It’s not just during pandemics that nurses are on the frontlines of emergency care. The 300 emergency nurses of the Illawarra Shoalhaven local health district, New South Wales, Australia, provide care for more than 150,000 patients a year, a third of whom are children.
Nurses and other frontline emergency clinicians are responsible for the initial assessment, management and safety of critically ill patients. They are the first and sometimes the only clinicians that patients see, so the quality of their initial assessment and treatment is vital.
Emergency Care is a critical component for all healthcare systems and emergency presentations are increasing exponentially around the world. Improving emergency care saves lives, prevents secondary morbidity and reduces time to recovery. The timely recognition, treatment and management of the acutely ill at the appropriate levels of the health system is fundamental to the quality and safety of healthcare.
Emergency departments are a uniquely challenging healthcare environment. The role of emergency clinicians is starkly different from that of other specialties. They assess and initiate care with varying degrees of clinical urgency and severity for patients of all ages, most of whom are undiagnosed and undifferentiated.
Emergency clinicians, including nurses, perform a comprehensive assessment and, when needed, start investigations and interventions. This assessment underpins clinical decisions and safe care by preventing, detecting and acting upon deterioration. The quality and timeliness of this assessment is crucial as emergency patients often have extended waiting times for higher level review. Failure to recognise and respond to patients whose condition deteriorates increases the incidence of high-mortality adverse events.
Structured approaches to trauma patient assessment, such as the primary survey, improve care delivery and patient outcomes. Standardisation in generic emergency assessment beyond Airway, Breathing and Circulation improves the value of emergency assessment, reduces unwarranted variation in care, facilitates timely recognition and response to clinical deterioration, reduces time to definitive treatment, and maximises quality outcomes. Improved clinical assessment is recognised as an area of need by the World Health Organization.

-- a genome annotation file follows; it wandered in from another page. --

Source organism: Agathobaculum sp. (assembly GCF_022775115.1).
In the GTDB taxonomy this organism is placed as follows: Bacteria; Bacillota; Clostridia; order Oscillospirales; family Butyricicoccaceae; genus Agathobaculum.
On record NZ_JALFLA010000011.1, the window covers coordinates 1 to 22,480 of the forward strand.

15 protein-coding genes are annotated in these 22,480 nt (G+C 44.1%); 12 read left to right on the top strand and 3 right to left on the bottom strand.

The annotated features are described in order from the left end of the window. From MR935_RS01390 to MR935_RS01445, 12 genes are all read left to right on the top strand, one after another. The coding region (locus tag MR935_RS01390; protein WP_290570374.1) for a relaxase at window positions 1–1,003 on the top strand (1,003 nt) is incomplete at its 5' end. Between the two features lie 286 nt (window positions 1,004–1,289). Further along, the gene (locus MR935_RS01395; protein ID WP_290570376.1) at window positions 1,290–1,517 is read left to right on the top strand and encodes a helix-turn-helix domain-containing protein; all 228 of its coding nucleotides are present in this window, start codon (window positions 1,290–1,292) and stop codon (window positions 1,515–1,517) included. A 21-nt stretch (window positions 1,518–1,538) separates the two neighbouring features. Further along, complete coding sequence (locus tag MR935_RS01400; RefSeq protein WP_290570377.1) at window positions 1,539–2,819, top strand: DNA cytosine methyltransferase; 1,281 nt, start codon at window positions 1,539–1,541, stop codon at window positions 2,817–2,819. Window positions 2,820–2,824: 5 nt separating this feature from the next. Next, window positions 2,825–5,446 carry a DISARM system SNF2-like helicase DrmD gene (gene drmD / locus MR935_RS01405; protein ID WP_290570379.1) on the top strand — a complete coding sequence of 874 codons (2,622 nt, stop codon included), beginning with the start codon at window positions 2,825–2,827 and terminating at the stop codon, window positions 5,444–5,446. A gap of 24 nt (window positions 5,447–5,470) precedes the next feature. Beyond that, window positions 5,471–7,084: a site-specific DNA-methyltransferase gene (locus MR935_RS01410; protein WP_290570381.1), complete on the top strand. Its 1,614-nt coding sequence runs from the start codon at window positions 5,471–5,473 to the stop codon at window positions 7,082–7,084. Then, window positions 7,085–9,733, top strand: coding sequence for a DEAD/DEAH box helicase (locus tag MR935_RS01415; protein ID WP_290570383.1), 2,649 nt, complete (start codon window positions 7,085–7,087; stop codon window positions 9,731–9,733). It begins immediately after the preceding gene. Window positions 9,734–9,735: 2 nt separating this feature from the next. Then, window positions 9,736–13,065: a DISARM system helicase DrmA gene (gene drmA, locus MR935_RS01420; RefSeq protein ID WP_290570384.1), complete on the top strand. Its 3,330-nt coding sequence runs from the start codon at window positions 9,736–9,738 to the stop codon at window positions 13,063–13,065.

“HIRAID” which stands for History, Identify Red flags, Assessment, Interventions, Diagnostics, communication and reassessment (Figure 1), is the only comprehensive assessment framework that can be applied to all patients in the emergency setting. Its application is not dependent on context, clinical skill level or resources. It was developed by Professor Kate Curtis and her team for optimal emergency care delivery.
An implementation toolkit and education package for emergency nurses has been developed to include this new model, which is now used in clinical practice at multiple emergency departments in Australia and internationally.
The resources available for implementation of HIRAID include published literature demonstrating the evidence base for the components of HIRAID and the effectiveness of HIRAID when applied; curriculum/lesson plans/facilitator manual for early career nurses and ‘train the trainer’ practical group training; teaching resources; and an implementation tool kit informed by behaviour change techniques.
Using HIRAID, emergency nurses improve their self-efficacy, communication and detection of clinical and historical indicators of urgency. All these essential aspects of clinical nursing practice contribute to improved patient care and outcomes. Emergency nursing and medical staff perceived HIRAID to be a useful tool for use in the clinical environment to improve consistency, documentation and communication.
In keeping with the Sustainable Development Goals (SDGs), attending to human emergencies with timely, optimal medical care meets Goal 3, that of Good Health and Well-Being. HIRAID ‘train the trainer’ workshops have been held in Nepal, Sri Lanka, Fiji, Colombia and around Australia.